JUNEAU — Two Republican lawmakers are questioning whether the removal of three board members from an organization expected to play a key role in Alaska natural gas pipeline projects will delay the group’s work.
Reps. Mike Chenault and Mike Hawker led legislative efforts to create the Alaska Gasline Development Corp. In a release Wednesday, they said they were concerned that Gov. Bill Walker’s shake-up of the board — which included instructing two state commissioners on the panel not to sign confidentiality agreements — could delay the group’s efforts.
“It’s going to be hard to replace the 60 years of knowledge that these three board members bring, and in particular, the expertise of Dick Rabinow, who is the only board member to have actual gas line construction experience under his belt,” Chenault, R-Nikiski, and the Alaska House speaker, said.
Walker said he doesn’t foresee a disruption.
Late Tuesday, Walker’s office announced that Walker had removed three of the board’s five public members: Rabinow, Drue Pearce and Al Bolea. All five members were appointed by Walker’s predecessor, Republican Sean Parnell.
Walker told The Associated Press he wants Alaskans on the board, as well as greater geographic representation. He also said he sees this as a lay board, not a professional board, noting the gas line group, known as AGDC, has professional staff and advisers.
Walker plans to fill the vacancies within a month. Those picks will be subject to legislative confirmation.
Rabinow, a former president of ExxonMobil Pipeline Co., is from Texas. Lawmakers passed legislation last year in response to his appointment, expressly allowing for out-of-state residents to serve on the board. Supporters of the law that established AGDC said it was an oversight not to make that allowance explicit in the initial law and said they wanted the best people serving. Critics said Alaskans should serve on Alaska boards, a sentiment Walker shares.
Pearce, a former state lawmaker and federal coordinator for Alaska gas pipeline projects, is from Anchorage. Bolea, a former oil company executive, is from Big Lake.
The remaining public members are former state attorney general John Burns, of Fairbanks, and Dave Cruz, of Palmer, who has an oil field services and construction support company. The state labor and commerce commissioners also serve.
Walker ordered the commissioners not to sign confidentiality agreements before an executive session planned for an AGDC board meeting Thursday. Walker said a confidentiality agreement, on top of an executive session closed to the public, seemed to be going “a bit far.”
“My concern is that at some point you start to lose the public trust in the process,” he said. “The public has to have a high level of comfort and trust in what’s going on.”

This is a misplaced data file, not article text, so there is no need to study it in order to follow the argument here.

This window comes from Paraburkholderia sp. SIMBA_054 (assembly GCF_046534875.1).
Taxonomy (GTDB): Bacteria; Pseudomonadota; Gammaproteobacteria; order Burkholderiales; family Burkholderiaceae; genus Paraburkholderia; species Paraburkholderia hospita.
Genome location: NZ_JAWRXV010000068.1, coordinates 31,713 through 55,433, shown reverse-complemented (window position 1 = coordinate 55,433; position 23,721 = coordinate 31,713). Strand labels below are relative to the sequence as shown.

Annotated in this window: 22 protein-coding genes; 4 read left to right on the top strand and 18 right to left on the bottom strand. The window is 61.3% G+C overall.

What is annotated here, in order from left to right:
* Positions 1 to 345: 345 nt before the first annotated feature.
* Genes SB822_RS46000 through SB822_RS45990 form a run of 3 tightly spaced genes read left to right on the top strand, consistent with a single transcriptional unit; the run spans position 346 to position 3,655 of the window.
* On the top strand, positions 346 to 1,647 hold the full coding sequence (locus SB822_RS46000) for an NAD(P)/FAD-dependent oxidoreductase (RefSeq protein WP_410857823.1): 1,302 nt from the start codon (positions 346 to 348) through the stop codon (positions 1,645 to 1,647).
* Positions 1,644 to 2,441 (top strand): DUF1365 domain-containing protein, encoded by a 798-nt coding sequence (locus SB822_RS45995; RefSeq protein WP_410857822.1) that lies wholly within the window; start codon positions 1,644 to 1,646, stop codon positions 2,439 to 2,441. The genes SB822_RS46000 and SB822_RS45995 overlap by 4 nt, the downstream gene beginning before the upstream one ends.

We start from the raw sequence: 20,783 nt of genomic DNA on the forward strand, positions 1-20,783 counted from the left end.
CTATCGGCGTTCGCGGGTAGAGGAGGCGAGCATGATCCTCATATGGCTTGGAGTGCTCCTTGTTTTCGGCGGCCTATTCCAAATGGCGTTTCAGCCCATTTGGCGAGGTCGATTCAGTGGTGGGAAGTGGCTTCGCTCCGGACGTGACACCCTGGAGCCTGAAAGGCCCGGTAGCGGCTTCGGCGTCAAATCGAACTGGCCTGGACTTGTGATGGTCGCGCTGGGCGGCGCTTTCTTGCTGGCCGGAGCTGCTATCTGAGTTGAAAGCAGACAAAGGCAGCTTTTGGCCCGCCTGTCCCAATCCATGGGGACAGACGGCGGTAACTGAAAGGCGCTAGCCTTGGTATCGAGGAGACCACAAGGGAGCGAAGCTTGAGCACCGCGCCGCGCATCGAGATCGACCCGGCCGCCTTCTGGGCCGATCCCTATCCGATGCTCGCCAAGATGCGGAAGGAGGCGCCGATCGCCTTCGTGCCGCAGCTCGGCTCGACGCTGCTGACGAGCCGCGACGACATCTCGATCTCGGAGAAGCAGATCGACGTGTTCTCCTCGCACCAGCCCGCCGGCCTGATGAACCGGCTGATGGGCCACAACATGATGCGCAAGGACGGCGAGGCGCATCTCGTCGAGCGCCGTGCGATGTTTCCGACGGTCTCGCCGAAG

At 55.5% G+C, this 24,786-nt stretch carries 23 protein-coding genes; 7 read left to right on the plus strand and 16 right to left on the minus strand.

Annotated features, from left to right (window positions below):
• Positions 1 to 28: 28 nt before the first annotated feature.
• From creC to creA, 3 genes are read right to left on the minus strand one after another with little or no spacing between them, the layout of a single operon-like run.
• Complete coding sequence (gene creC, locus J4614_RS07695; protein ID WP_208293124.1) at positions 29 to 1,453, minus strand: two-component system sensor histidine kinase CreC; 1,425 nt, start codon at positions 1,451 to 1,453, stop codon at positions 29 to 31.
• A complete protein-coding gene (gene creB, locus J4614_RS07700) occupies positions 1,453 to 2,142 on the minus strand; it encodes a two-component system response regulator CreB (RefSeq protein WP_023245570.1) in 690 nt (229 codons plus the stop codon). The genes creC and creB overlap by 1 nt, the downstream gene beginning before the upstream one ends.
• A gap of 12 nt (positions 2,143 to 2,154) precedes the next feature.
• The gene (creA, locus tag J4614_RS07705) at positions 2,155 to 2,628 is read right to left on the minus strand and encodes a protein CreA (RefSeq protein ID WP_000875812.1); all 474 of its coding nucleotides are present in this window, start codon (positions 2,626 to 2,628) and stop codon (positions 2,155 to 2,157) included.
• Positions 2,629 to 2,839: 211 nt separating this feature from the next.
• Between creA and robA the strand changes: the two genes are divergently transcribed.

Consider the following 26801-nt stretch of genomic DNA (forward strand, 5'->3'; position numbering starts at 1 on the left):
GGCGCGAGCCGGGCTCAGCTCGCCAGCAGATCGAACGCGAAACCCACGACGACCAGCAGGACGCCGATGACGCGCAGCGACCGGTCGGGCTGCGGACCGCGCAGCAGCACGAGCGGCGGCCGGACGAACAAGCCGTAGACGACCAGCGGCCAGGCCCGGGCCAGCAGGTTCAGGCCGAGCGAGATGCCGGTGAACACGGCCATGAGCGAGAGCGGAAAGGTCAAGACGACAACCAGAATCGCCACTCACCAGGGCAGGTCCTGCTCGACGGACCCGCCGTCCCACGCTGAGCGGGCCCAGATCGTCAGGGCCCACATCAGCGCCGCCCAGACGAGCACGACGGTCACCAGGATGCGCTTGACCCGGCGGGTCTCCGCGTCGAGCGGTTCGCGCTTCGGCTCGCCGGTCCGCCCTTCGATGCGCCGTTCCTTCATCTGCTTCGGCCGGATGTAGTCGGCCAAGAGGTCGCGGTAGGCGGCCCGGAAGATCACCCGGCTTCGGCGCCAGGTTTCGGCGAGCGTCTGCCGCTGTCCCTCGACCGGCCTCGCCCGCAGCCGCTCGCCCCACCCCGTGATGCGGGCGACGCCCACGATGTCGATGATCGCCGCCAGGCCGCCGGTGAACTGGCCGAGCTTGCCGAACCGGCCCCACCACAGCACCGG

In a statement, Burns praised the contributions of Rabinow, Pearce and Bolea. He said while AGDC has a responsibility to protect commercially sensitive information, as a public corporation it “has an equally important obligation to conduct the public’s business openly and transparently.”
In an interview Wednesday, Bolea said it is normal for a new governor to surround himself with people he believes will support his plans.
“I think once the governor gets his hands around this huge project and sees all the good work that was done that he’s going to make all the right decisions,” Bolea said. “I would encourage everyone to view this as just normal, that this isn’t a sign of some massive change. It’s just a new person in a huge job, the executive of a huge state, getting things lined up the way he wants them.”
Rabinow said he respected Walker’s decision and enjoyed serving on the board.
AGDC has been involved in pursuit of two gas line projects: a smaller line that would serve Alaskans and a major liquefied natural gas project that also involves BP, ConocoPhillips, Exxon Mobil Corp. and TransCanada Corp.
Walker recently halted new spending on the smaller line, along with several other big-ticket projects, as the state grapples with projected multibillion-dollar budget deficits and the administration decides how or whether to proceed with those projects.
As part of the liquefied natural gas project, Walker said he has authorized deputy Natural Resources commissioner Marty Rutherford, who will be involved in project negotiations, to sign necessary confidentiality agreements as part of that effort. He said he doesn’t want to slow the project down in any way.
The decision to not have commissioners on the AGDC board sign confidentiality agreements could be revisited if a failure to sign would somehow be detrimental, he said.